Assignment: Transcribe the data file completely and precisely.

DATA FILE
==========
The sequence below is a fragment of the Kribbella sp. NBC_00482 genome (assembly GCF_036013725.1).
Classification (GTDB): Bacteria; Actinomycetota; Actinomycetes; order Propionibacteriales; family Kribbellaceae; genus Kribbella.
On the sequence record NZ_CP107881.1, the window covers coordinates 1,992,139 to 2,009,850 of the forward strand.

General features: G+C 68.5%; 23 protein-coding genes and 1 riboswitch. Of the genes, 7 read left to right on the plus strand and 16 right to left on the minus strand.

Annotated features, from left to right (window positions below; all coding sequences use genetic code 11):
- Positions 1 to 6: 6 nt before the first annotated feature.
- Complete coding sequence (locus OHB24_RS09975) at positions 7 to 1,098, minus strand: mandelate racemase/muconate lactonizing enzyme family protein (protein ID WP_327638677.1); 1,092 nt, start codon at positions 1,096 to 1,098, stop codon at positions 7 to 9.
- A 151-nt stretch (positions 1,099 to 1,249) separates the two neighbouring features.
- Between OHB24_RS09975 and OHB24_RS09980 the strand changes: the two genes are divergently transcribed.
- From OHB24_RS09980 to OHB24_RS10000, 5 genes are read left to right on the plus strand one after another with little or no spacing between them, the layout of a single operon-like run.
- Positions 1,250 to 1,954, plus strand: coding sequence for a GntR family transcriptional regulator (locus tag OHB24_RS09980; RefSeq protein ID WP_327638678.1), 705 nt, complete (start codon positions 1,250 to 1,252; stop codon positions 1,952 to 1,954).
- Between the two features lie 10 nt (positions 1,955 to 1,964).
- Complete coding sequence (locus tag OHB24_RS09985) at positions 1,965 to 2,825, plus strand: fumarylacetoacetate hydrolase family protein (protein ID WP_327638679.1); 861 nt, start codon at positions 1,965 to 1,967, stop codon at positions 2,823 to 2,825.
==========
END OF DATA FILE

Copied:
The sequence below is a fragment of the Kribbella sp. NBC_00482 genome (assembly GCF_036013725.1).
Classification (GTDB): Bacteria; Actinomycetota; Actinomycetes; order Propionibacteriales; family Kribbellaceae; genus Kribbella.
On the sequence record NZ_CP107881.1, the window covers coordinates 1,992,139 to 2,009,850 of the forward strand.

General features: G+C 68.5%; 23 protein-coding genes and 1 riboswitch. Of the genes, 7 read left to right on the plus strand and 16 right to left on the minus strand.

Annotated features, from left to right (window positions below; all coding sequences use genetic code 11):
- Positions 1 to 6: 6 nt before the first annotated feature.
- Complete coding sequence (locus OHB24_RS09975) at positions 7 to 1,098, minus strand: mandelate racemase/muconate lactonizing enzyme family protein (protein ID WP_327638677.1); 1,092 nt, start codon at positions 1,096 to 1,098, stop codon at positions 7 to 9.
- A 151-nt stretch (positions 1,099 to 1,249) separates the two neighbouring features.
- Between OHB24_RS09975 and OHB24_RS09980 the strand changes: the two genes are divergently transcribed.
- From OHB24_RS09980 to OHB24_RS10000, 5 genes are read left to right on the plus strand one after another with little or no spacing between them, the layout of a single operon-like run.
- Positions 1,250 to 1,954, plus strand: coding sequence for a GntR family transcriptional regulator (locus tag OHB24_RS09980; RefSeq protein ID WP_327638678.1), 705 nt, complete (start codon positions 1,250 to 1,252; stop codon positions 1,952 to 1,954).
- Between the two features lie 10 nt (positions 1,955 to 1,964).
- Complete coding sequence (locus tag OHB24_RS09985) at positions 1,965 to 2,825, plus strand: fumarylacetoacetate hydrolase family protein (protein ID WP_327638679.1); 861 nt, start codon at positions 1,965 to 1,967, stop codon at positions 2,823 to 2,825.